OLYMPIC SCULPTURE PARK DEBUTS NEW INSTALLATION BY NEW YORK-BASED ARTIST SPENCER FINCH
Large site-specific installation The Western Mystery explores the changing light of Pacific Northwest sunsets
SEATTLE, WA – SAM’s Olympic Sculpture Park presents Spencer Finch: The Western Mystery (April 1, 2017–March 3, 2019), a site-specific installation for the sculpture park’s PACCAR Pavilion. Composed of 90 glass panels suspended from the ceiling, the installation by the internationally celebrated artist creates an overlapping and constantly moving constellation of colors—pinks, purples, oranges, yellows, and blues—based on sunsets photographed from the sculpture park over Puget Sound.
New York–based artist Spencer Finch is renowned for his work exploring the perception of light and color. For this installation, Finch has created an “abstract landscape” from a collection of visual data intricately connected to the atmospheric conditions of the site. In the glass-enclosed pavilion, each viewer’s experience of the work will differ depending on the weather, time of day, and the season.
The title of the installation, The Western Mystery, is borrowed from a line of poetry by Emily Dickinson, a major inspiration to the artist. Much like the poet, Finch is interested in concrete perceptions of ephemeral natural phenomena.
The Western Mystery is the latest in Finch’s body of work that features suspended panes of glass. A Certain Slant of Light (2014), created for the glass atrium of New York’s Morgan Library, reflected the colors of the four seasons, and his recent solo show at James Cohan, My business is circumference (2016), included installations inspired by fog, the light of a passing cloud, and the colors he noted during a hike through Yellowstone National Park.
Finch’s best-known commissions include The River that Flows Both Ways (2009), created for the debut of New York City’s High Line park, and Trying to Remember the Color of the Sky on That September Morning (2014), the only work commissioned for the National September 11 Memorial and Museum.
In 2015, he was a memorable part of the inaugural Seattle Art Fair with his Sunset ice cream truck. Originally created for Contemporary Art Museum St. Louis in 2008 and also presented in New York’s Central Park in 2015, the truck—powered by solar panels—delivered an “edible monochrome” with cones of soft serve in colors derived from sunsets.
“Spencer Finch’s radiant work sensitizes us to the subtleties of light and color, rewarding those who look closely and visit often,” says Catharina Manchanda, SAM’s Jon and Mary Shirley Curator of Contemporary Art. “Because this work is completely dependent on the light conditions and time of day, each visit to The Western Mystery will be a fresh experience and opportunity to appreciate its complexities.”
ABOUT SPENCER FINCH
Spencer Finch (born 1962, New Haven, Connecticut) lives and works in Brooklyn, New York. He has had extensive international solo exhibitions and projects including A Certain Slant of Light, The Morgan Library & Museum, New York, NY, The Skies can’t keep their secret, Turner Contemporary, Margate, UK (2014); Painting Air, Rhode Island School of Design Museum of Art, Providence, RI (2012); Lunar, The Art Institute of Chicago, Chicago, Rome, Museum of Contemporary Art San Diego, La Jolla, CA, Between the light - and me, Emily Dickinson Museum, Amherst, MA (2011); My Business, With the Cloud, Corcoran Gallery of Art, Washington, D.C., Evening Star, Pallant House, Chichester, UK, Between The Moon and The Sea, Frac des Pays de la Loire, Carquefou, France (2010); As if the sea should part and show a further sea, Queensland Gallery of Modern Art, Brisbane, Australia (2009).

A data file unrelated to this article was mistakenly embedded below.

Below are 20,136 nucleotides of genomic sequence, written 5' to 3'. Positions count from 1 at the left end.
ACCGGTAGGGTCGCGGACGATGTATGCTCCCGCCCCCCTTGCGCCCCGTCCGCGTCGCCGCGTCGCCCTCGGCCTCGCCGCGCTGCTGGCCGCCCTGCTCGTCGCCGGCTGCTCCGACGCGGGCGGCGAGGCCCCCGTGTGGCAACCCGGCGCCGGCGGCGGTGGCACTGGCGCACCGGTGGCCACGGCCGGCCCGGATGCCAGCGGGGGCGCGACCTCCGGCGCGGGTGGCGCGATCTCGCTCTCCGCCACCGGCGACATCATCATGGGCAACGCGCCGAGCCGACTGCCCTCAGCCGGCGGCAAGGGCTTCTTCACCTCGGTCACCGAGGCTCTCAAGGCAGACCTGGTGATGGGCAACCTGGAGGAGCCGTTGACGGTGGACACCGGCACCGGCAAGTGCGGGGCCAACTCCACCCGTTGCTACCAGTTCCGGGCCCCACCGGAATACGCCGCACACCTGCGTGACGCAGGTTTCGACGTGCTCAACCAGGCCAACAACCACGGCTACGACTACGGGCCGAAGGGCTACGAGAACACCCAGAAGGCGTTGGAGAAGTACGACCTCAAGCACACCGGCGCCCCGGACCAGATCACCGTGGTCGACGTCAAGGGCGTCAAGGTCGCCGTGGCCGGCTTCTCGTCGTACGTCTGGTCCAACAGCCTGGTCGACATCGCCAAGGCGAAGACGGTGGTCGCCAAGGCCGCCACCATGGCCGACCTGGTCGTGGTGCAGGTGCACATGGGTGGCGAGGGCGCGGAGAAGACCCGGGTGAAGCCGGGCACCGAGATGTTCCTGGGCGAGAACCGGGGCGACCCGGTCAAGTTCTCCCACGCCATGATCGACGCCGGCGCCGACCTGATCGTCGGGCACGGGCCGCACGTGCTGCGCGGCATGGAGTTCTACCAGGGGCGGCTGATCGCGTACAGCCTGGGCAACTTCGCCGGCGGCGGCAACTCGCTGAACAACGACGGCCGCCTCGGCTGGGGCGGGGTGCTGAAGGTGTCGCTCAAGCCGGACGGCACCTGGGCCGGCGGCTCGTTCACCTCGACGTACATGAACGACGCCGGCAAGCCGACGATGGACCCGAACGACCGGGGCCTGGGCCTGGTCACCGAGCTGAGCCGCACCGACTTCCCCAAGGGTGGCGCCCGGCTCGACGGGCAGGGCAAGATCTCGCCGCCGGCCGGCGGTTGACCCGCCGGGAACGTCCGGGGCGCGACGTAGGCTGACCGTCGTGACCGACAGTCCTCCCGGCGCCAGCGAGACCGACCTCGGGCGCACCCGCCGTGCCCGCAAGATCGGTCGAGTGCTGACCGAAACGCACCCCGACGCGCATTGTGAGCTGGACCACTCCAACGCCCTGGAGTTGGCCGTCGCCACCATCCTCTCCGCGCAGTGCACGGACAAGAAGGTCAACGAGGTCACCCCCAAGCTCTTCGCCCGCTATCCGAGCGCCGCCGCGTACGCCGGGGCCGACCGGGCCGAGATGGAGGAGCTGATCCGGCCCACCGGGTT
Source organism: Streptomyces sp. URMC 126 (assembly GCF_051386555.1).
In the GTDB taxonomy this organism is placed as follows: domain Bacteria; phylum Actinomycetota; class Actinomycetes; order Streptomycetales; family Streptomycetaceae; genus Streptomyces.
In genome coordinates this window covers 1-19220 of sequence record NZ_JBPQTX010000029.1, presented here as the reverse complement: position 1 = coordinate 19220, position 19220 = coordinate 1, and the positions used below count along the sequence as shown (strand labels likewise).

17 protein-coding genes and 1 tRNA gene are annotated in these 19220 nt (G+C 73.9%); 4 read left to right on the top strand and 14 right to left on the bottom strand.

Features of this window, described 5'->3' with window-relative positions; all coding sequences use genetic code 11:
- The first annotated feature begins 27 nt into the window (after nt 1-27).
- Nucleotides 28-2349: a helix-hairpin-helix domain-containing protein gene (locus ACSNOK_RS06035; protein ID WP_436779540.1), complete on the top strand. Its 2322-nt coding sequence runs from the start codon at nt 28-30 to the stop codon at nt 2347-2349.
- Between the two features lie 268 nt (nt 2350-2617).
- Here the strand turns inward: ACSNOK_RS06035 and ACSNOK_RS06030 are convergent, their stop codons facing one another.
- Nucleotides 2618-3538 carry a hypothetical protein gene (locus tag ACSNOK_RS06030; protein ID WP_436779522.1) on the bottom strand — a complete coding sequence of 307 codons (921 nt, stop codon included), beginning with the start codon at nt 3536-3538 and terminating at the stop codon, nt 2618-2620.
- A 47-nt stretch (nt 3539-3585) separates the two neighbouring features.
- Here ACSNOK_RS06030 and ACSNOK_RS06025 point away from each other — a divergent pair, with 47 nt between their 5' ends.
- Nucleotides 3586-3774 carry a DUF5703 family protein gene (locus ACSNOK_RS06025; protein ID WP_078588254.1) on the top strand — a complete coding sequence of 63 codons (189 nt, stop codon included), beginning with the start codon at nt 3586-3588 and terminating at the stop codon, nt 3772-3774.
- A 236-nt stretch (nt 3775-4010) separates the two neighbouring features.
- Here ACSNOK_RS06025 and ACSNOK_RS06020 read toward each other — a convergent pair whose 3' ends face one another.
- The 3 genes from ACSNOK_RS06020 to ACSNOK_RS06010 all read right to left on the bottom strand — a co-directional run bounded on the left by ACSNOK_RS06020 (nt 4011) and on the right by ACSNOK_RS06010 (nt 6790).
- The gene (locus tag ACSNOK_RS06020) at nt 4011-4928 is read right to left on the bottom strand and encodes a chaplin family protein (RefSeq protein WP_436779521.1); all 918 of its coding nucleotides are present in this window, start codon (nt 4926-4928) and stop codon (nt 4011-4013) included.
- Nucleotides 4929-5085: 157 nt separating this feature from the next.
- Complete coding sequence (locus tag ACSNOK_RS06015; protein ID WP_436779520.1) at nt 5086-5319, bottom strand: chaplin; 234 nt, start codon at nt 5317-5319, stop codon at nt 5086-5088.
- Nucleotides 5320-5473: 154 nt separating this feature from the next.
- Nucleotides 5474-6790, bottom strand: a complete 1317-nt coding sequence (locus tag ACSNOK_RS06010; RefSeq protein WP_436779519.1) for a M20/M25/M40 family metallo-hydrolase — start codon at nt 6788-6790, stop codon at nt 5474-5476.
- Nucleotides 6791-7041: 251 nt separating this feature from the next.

He has taken part in numerous group exhibitions at The Fruitmarket Gallery, Edinburgh, The Hirshhorn Museum and Sculpture Garden, Washington, D.C., deCordova Museum and Sculpture Park, Lincoln, MA, Scottsdale Museum of Contemporary Art, MACRO, Rome, Museum De Fundatie, Zwolle, The Solomon R. Guggenheim Museum, New York (2010); Making Worlds: 53rd International Art Exhibition, La Biennale di Venezia (2009); 50 Moons of Saturn, Turin Triennial (2008). His work can be found in the collections of the Hirshhorn Museum and Sculpture Garden in Washington, D.C.; the High Museum of Art in Atlanta, GA; the Museum für Moderne Kunst in Frankfurt, Germany; The Kemper Museum of Art, St Louis; The Rhode Island School of Design, Providence, RI; the Museum of Contemporary Art in Chicago, IL; and the Solomon R. Guggenheim Museum in New York, NY.
ABOUT SEATTLE ART MUSEUM
As the leading visual art institution in the Pacific Northwest, SAM draws on its global collections, powerful exhibitions, and dynamic programs to provide unique educational resources benefiting the Seattle region, the Pacific Northwest, and beyond. SAM was founded in 1933 with a focus on Asian art. By the late 1980s the museum had outgrown its original home, and in 1991 a new 155,000-square-foot downtown building, designed by Robert Venturi, Scott Brown & Associates, opened to the public. The 1933 building was renovated and reopened as the Asian Art Museum in 1994. SAM’s desire to further serve its community was realized in 2007 with the opening of two stunning new facilities: the nine-acre Olympic Sculpture Park (designed by Weiss/Manfredi Architects)—a “museum without walls,” free and open to all—and the Allied Works Architecture designed 118,000-square-foot expansion of its main, downtown location, including 232,000 square feet of additional space built for future expansion. The Olympic Sculpture Park and SAM’s downtown expansion celebrate their tenth anniversary in 2017.
From a strong foundation of Asian art to noteworthy collections of African and Oceanic art, Northwest Coast Native American art, European and American art, and modern and contemporary art, the strength of SAM’s collection of approximately 25,000 objects lies in its diversity of media, cultures and time periods.